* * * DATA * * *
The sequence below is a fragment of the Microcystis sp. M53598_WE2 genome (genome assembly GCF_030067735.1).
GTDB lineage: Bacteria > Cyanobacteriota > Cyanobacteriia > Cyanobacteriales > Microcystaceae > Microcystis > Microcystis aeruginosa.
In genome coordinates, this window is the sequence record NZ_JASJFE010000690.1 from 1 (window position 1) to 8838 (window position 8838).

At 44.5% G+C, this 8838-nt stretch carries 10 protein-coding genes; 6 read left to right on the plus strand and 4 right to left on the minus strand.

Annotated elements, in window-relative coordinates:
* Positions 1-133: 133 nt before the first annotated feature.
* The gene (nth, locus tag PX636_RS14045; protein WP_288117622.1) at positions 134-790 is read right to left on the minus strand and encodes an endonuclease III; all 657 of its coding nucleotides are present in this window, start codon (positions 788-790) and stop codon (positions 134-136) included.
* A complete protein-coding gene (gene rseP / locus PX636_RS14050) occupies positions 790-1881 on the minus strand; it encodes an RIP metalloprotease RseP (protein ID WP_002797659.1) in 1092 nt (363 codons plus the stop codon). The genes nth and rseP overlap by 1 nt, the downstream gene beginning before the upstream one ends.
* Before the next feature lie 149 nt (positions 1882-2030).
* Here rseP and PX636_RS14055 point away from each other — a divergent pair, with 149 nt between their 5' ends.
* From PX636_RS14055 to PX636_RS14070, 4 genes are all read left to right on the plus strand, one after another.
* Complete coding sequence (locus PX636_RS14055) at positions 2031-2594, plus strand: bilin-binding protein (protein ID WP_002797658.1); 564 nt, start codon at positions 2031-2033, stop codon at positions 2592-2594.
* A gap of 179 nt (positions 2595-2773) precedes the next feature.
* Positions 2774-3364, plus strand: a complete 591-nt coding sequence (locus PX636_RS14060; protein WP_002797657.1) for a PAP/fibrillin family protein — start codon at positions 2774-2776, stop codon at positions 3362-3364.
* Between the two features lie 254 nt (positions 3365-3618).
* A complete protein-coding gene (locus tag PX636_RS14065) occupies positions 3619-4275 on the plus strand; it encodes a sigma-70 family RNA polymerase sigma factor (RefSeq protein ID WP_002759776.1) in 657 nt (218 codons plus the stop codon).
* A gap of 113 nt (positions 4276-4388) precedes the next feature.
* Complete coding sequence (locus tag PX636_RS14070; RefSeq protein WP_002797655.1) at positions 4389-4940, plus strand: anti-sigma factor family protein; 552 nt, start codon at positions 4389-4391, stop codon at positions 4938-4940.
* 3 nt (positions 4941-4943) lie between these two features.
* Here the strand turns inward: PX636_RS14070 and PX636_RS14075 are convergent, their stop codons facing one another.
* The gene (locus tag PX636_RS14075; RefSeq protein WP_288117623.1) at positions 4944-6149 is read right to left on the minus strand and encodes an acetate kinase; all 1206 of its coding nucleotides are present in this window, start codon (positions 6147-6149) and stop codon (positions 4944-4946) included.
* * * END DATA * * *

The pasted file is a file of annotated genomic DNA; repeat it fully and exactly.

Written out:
The sequence below is a fragment of the Microcystis sp. M53598_WE2 genome (genome assembly GCF_030067735.1).
GTDB lineage: Bacteria > Cyanobacteriota > Cyanobacteriia > Cyanobacteriales > Microcystaceae > Microcystis > Microcystis aeruginosa.
In genome coordinates, this window is the sequence record NZ_JASJFE010000690.1 from 1 (window position 1) to 8838 (window position 8838).

At 44.5% G+C, this 8838-nt stretch carries 10 protein-coding genes; 6 read left to right on the plus strand and 4 right to left on the minus strand.

Annotated elements, in window-relative coordinates:
* Positions 1-133: 133 nt before the first annotated feature.
* The gene (nth, locus tag PX636_RS14045; protein WP_288117622.1) at positions 134-790 is read right to left on the minus strand and encodes an endonuclease III; all 657 of its coding nucleotides are present in this window, start codon (positions 788-790) and stop codon (positions 134-136) included.
* A complete protein-coding gene (gene rseP / locus PX636_RS14050) occupies positions 790-1881 on the minus strand; it encodes an RIP metalloprotease RseP (protein ID WP_002797659.1) in 1092 nt (363 codons plus the stop codon). The genes nth and rseP overlap by 1 nt, the downstream gene beginning before the upstream one ends.
* Before the next feature lie 149 nt (positions 1882-2030).
* Here rseP and PX636_RS14055 point away from each other — a divergent pair, with 149 nt between their 5' ends.
* From PX636_RS14055 to PX636_RS14070, 4 genes are all read left to right on the plus strand, one after another.
* Complete coding sequence (locus PX636_RS14055) at positions 2031-2594, plus strand: bilin-binding protein (protein ID WP_002797658.1); 564 nt, start codon at positions 2031-2033, stop codon at positions 2592-2594.
* A gap of 179 nt (positions 2595-2773) precedes the next feature.
* Positions 2774-3364, plus strand: a complete 591-nt coding sequence (locus PX636_RS14060; protein WP_002797657.1) for a PAP/fibrillin family protein — start codon at positions 2774-2776, stop codon at positions 3362-3364.
* Between the two features lie 254 nt (positions 3365-3618).
* A complete protein-coding gene (locus tag PX636_RS14065) occupies positions 3619-4275 on the plus strand; it encodes a sigma-70 family RNA polymerase sigma factor (RefSeq protein ID WP_002759776.1) in 657 nt (218 codons plus the stop codon).
* A gap of 113 nt (positions 4276-4388) precedes the next feature.
* Complete coding sequence (locus tag PX636_RS14070; RefSeq protein WP_002797655.1) at positions 4389-4940, plus strand: anti-sigma factor family protein; 552 nt, start codon at positions 4389-4391, stop codon at positions 4938-4940.
* 3 nt (positions 4941-4943) lie between these two features.
* Here the strand turns inward: PX636_RS14070 and PX636_RS14075 are convergent, their stop codons facing one another.
* The gene (locus tag PX636_RS14075; RefSeq protein WP_288117623.1) at positions 4944-6149 is read right to left on the minus strand and encodes an acetate kinase; all 1206 of its coding nucleotides are present in this window, start codon (positions 6147-6149) and stop codon (positions 4944-4946) included.